Grenada: First Impressions

It’s been approximately 72 hours since we landed on the island of Grenada. Yesterday my husband’s boss organised a road tour of the island for us, with our very own personal guide, Raymond. Raymond is native to Grenada and owns a company which organises tours for some of the large travel operators.

We set off in Raymond’s jeep at about 11.30am for St George. St George is the capital of Grenada, but the size of a small town by global comparison. If you suffer with car sickness, take some tablets before embarking on any road journey here. There are enough hairpin bends to make Lewis Hamilton proud, and steep roads with vertigo-inducing inclines, making Grenada the place motion sickness nightmares are made of. Luckily my husband and I aren’t sufferers, and the drivers don’t seem to pull the death-defying stunts I’ve seen in other places.


Port Louis in St George offers an impressive harbour, with boats of varying degrees of grandiose. The harbour is framed by low hills, dotted with pretty pastel buildings in assorted shades of marshmallow. The juxtaposition of the buildings, cerulean water and glistening-white sailing vessels make for a postcard-perfect scene.


After leaving St George for the more rural parish of St John, the terrain became significantly more winding and soon we were in the hills, surrounded by lush greenery. Raymond pointed out an abundance of biodiversity including cotton and eucalyptus trees, nutmeg plants, and cocoa, clove and banana trees amongst the landscape. Affectionately nicknamed The Spice Isle, we learnt that Grenada is the second largest exporter of Nutmeg in the world, just behind Indonesia. Raymond explained that Grenada’s landscape is ripe with agricultural opportunities, but the younger generation snub the farming profession in favour of more socially prestigious fields, such as law and medicine. The demands of the rugged landscape also require outmoded machinery, which is physically taxing. As a result the average age of a Grenadian farmer is now 57 years old.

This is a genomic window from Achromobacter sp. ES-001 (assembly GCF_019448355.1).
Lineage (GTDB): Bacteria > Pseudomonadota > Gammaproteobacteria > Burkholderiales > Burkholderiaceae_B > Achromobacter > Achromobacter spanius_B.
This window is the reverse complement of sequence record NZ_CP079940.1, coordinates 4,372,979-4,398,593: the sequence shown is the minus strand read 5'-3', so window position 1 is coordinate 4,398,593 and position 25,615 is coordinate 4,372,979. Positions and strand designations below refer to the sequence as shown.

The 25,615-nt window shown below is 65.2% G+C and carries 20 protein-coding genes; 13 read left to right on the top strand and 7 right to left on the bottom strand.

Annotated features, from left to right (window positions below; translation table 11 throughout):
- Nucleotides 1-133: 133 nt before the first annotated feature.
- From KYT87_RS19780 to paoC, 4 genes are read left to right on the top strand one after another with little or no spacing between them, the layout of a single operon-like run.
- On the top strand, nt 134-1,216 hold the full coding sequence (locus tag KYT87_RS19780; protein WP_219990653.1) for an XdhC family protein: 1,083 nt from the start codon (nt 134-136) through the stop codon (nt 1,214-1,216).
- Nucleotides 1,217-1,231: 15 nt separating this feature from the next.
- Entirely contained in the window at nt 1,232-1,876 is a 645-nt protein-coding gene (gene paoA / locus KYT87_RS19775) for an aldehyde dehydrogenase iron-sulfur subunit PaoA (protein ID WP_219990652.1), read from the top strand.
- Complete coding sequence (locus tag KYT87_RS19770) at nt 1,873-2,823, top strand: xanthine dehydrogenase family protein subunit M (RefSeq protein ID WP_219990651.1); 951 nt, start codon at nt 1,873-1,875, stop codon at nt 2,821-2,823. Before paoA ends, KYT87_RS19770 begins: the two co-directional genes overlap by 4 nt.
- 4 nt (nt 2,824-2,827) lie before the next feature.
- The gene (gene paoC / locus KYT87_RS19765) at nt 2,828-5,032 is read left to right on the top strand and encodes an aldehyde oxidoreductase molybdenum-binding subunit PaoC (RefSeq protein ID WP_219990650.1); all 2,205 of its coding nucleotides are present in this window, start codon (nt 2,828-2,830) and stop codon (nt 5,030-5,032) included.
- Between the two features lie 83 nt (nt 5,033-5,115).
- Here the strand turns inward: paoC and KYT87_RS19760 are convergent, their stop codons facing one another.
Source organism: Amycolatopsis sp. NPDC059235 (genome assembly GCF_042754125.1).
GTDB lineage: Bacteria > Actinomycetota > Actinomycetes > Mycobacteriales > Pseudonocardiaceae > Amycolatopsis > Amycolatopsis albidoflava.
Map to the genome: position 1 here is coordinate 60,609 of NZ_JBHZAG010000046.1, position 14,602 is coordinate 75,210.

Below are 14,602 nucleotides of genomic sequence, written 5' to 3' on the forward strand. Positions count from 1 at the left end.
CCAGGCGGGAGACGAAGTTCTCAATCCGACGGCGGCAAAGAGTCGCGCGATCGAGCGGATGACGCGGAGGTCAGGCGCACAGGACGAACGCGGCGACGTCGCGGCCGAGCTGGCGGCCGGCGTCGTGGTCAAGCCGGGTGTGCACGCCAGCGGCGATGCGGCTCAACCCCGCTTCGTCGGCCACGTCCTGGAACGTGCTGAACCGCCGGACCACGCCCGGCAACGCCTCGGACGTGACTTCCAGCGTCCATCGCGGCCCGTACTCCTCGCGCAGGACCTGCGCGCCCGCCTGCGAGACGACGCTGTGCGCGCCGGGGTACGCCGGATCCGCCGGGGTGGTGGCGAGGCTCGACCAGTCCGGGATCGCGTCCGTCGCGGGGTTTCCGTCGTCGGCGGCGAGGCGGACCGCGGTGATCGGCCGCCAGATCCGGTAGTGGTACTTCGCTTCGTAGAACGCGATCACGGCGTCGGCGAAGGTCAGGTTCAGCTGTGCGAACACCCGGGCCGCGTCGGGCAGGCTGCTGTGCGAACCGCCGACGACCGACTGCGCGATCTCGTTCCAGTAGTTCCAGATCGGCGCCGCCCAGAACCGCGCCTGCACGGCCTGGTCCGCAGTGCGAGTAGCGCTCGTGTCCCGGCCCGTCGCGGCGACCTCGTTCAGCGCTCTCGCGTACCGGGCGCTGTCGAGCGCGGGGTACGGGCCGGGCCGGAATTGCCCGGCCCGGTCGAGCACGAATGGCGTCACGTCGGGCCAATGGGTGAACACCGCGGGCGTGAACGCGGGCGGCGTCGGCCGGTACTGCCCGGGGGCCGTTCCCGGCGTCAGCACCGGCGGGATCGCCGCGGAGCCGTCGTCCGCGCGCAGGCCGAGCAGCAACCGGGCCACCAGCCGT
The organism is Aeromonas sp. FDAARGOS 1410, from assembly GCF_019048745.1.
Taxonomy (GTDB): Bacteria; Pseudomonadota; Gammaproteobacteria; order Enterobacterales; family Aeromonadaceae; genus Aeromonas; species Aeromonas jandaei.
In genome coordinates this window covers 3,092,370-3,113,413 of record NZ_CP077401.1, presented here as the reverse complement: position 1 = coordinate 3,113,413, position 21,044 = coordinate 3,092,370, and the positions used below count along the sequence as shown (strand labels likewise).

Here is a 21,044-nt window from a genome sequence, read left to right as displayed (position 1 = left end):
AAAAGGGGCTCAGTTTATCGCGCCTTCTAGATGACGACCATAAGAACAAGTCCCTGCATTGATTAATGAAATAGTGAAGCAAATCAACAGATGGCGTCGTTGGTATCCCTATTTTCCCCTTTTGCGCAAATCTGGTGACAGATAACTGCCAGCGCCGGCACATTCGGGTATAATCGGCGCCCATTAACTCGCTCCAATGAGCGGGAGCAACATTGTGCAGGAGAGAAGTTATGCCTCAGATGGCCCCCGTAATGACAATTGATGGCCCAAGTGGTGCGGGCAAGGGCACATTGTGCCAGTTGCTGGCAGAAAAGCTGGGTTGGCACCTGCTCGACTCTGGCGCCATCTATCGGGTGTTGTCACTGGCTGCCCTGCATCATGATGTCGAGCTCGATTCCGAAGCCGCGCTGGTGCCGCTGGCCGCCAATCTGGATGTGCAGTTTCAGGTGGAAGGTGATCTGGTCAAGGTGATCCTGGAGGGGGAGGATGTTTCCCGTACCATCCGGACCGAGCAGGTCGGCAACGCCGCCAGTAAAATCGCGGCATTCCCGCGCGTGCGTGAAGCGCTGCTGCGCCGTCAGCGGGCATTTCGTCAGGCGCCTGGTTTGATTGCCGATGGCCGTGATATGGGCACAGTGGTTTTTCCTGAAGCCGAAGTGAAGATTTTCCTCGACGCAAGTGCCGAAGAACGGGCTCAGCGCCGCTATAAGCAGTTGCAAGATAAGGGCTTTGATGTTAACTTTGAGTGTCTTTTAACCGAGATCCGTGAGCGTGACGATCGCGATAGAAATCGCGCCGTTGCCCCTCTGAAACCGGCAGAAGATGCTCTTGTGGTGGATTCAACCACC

I had very few preconceived ideas of Grenada before arriving here but what I did believe was that it was miniscule. Whilst tiny compared to Jamaica or the Dominican Republic, our drive took the best part of the day and didn’t even begin to cover the perimeters of the island. Offering beaches of powder white sand, unspoilt rainforest and rustic fishing villages, Grenada is certainly diverse and it deserves it’s starring name amongst the Caribbean’s top holiday destinations. Indeed, Morgan Freeman and Oprah Winfrey have fallen in love with the island’s charms and both own property here.

Despite a flourishing real estate and tourism industry, Grenada is largely unspoilt due to government regulation which designates that certain land only be used for agricultural purposes. This is perhaps one of the country’s biggest draws. A warm tropical climate, placated by northeast trade winds, welcoming locals and varied landscape all make for what I’m sure will be an unforgettable stay.






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